WASHINGTON -- This week's comments by former District of Columbia Mayor Marion Barry about local nurses has prompted a harsh response by the Philippines' ambassador to the United States.
During a D.C. Council hearing on Monday, Barry (D), who represents Ward 8, made some comments that singled out people from the Philippines who work in D.C. hospitals:
"In fact, it's so bad, that if you go to the hospital now, you find a number of immigrants who are nurses, particularly from the Philippines," Barry said, according to the Examiner. "And no offense, but let's grow our own teachers, let's grow our own nurses -- and so that we don't have to be scrounging around in our community clinics and other kinds of places -- having to hire people from somewhere else."
Those comments are "deplorable," according to Philippines ambassador Jose L. Cuisia Jr. The ambassador released a released a statement on Wednesday condemning Barry's comments and stating that Barry "owes Filipino nurses and apology":
The remarks of District of Columbia Councilmember Marion Barry criticizing local hospitals for hiring Filipino nurses are deplorable. This is not the first time such intolerant and narrow-minded comments came from him. Just three weeks ago, he made the prejudiced observation that Asian-owned businesses were “dirty shops.”
From its silent beginnings, the Philippine nursing profession grew to become a major player in the global healthcare market when it became the biggest supplier of registered nurses due to the global nursing shortage. Filipino nurses are known to be competent, hardworking, caring, and possess good work ethic. These are some of the reasons why most patients prefer and trust them. Like many good citizens, they pay their taxes and contribute to the American economy.
Councilmember Barry’s penchant for blaming Asians, who only want to work for their American dream, fuels racism, discrimination, and violence. Such rhetoric does nothing but harm relations among community members, when the times call for developing relationships and finding solutions to common challenges. He owes Filipino nurses an apology for his recent tirade.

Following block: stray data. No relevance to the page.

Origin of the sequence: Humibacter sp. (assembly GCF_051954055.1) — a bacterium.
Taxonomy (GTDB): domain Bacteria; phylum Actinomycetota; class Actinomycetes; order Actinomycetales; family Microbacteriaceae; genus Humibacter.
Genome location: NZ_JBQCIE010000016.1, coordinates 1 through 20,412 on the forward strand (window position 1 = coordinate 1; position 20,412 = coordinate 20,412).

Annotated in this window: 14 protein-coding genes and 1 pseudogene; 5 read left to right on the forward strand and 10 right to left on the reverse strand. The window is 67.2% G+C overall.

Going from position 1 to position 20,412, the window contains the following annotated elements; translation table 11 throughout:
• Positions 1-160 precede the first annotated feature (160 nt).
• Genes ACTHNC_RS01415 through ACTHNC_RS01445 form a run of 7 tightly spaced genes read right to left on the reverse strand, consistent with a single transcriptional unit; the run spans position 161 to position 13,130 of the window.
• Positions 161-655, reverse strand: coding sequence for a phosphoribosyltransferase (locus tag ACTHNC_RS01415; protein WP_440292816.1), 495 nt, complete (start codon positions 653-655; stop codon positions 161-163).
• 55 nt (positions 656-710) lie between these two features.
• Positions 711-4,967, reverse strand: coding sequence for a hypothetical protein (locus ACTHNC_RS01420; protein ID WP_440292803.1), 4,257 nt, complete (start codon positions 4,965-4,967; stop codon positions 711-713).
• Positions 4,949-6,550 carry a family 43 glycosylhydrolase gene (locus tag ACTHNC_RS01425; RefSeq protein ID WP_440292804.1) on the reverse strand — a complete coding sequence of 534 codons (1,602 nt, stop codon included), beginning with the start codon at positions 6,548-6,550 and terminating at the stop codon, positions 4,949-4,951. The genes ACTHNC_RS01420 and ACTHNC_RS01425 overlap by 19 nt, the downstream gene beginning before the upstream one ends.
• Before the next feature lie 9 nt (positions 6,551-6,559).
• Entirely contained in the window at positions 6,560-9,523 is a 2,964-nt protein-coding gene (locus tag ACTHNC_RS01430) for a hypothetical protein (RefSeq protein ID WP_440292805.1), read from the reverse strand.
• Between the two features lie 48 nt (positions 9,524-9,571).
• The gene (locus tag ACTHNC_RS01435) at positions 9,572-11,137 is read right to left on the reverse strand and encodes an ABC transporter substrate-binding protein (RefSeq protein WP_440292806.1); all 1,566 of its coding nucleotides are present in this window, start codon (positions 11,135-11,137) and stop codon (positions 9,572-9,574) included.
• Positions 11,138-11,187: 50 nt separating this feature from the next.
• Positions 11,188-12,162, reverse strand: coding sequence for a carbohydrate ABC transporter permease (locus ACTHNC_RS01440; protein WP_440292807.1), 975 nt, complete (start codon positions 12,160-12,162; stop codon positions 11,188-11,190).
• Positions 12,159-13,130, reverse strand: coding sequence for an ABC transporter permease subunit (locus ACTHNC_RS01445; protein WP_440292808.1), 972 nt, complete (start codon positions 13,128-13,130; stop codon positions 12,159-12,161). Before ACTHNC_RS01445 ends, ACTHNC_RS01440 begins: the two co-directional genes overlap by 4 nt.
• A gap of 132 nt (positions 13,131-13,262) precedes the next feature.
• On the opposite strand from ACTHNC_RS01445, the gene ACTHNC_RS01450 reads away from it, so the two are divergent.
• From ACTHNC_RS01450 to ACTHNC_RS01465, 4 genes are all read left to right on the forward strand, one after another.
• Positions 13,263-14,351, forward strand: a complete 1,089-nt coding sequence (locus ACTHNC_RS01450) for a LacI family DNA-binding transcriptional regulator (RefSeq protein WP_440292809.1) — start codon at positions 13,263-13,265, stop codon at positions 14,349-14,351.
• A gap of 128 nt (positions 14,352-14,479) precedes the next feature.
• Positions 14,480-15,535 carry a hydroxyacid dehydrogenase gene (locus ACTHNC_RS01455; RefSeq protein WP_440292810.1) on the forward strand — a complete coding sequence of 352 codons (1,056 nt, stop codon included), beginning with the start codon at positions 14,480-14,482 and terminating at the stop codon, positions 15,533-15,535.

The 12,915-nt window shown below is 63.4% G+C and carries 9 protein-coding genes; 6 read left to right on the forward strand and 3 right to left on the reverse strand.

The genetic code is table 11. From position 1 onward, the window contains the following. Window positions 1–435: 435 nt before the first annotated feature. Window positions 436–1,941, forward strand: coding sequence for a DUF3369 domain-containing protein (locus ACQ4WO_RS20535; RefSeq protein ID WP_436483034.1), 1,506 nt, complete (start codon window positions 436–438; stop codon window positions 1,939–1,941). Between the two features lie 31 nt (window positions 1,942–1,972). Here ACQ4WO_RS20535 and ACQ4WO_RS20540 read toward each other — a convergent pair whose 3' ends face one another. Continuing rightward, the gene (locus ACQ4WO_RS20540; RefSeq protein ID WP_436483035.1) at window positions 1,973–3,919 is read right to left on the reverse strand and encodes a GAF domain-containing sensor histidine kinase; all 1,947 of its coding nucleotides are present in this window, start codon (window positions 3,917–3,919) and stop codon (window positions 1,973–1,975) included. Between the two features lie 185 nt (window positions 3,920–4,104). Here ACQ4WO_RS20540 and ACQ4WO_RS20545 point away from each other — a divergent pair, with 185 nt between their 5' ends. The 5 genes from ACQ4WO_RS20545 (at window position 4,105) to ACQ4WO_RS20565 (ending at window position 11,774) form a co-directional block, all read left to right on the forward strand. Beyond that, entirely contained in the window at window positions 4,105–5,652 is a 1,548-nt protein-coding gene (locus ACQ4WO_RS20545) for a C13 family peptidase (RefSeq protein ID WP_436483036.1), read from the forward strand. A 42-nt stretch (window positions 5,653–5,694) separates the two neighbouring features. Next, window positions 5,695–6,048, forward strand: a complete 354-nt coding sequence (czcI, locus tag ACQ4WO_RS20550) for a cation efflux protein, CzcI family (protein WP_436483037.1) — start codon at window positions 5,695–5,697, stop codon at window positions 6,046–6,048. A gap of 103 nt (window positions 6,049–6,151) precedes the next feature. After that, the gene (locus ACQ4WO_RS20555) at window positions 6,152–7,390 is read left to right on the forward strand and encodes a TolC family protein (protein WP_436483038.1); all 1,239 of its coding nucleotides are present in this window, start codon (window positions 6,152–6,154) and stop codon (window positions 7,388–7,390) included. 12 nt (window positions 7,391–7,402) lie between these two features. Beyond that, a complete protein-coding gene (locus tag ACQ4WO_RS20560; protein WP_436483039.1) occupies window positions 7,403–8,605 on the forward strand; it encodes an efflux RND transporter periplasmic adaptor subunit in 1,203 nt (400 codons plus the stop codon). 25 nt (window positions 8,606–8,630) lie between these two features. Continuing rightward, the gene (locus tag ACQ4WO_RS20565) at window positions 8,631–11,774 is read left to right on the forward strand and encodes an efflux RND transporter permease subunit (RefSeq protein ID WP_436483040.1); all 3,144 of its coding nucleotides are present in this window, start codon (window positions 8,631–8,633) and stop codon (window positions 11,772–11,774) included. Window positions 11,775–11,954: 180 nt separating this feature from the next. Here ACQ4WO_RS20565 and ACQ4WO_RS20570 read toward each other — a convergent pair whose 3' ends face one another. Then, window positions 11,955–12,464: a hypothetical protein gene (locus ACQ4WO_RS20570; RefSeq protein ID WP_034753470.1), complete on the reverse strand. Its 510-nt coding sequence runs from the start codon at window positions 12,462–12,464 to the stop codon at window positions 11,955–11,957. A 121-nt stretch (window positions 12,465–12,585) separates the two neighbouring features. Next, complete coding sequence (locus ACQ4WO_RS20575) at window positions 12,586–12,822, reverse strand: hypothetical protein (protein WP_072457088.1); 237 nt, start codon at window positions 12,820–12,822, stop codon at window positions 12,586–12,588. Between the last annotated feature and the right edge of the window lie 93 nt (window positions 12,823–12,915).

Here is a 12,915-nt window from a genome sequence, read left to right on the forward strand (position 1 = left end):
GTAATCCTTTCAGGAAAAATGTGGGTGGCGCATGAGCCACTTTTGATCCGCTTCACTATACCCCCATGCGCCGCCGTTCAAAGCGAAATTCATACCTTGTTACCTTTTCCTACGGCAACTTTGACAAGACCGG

Others are also calling for Barry to apologize. A group of of Asian-American advocacy groups have launched a "Say Sorry Barry Campaign," asking Barry to "issue a formal apology for his latest insensitive comments towards Asian Pacific American and immigrant communities."
They could be waiting a while for that apology. The Washington Post reports that Barry said on Tuesday he had no plans to apologize, and that his remarks were taken out of context. The Post also reports that Barry's remarks "closely track with existing city policy, including the First-Source program that requires city contractors to give priority in hiring to District residents."According to the Post:
Mayor Vincent C. Gray (D) and a strong majority on the council also back preferential hiring practices and more training of District residents to lower a city unemployment rate that tops 20 percent in Barry’s ward east of the Anacostia River.
Thursday morning, with the controversy still simmering, Barry made some follow-up remarks, blaming the media. According to DCist's Martin Austermuhle:
The rhetoric intensified Thursday afternoon during a D.C. Council hearing at the John A. Wilson Building. According to various reports, Barry repeatedly hammered local reporters, saying that there's an "indisputable fact" that some reporters are trying to divide the city, naming he called WRC-TV/NBC4's Tom Sherwood as a divider.
Barry, who is also a D.C. Democratic National Convention delegate, had some terse words with members of the Asian-American community who testified during the hearing, including David Chung of the D.C. Commission of Asian and Pacific Islander Affairs, who cited Barry's controversial statements from early April about "dirty" Asian-owned businesses in his ward:
Congresswoman Eleanor Holmes Norton (D-DC) today called on D.C. Council member Marion Barry to cease the time dishonored pattern he seems to be adopting of targeting racial groups to call attention to issues. She said that Barry owed an apology to the Filipino nurses in particular, who do not deserve to be insulted for helping fill an indispensable health care need in a profession that we in this country have neglected. “The UDC School of Nursing is doing its job, but we have not done ours,” Norton said. “We have not prepared a child who wants to grow up to be a nurse with the quality of education she or he must have to study nursing.”
This post has been updated to reflect new comments from Barry about the situation and tweets from Thursday's D.C. Council session and Norton's statement.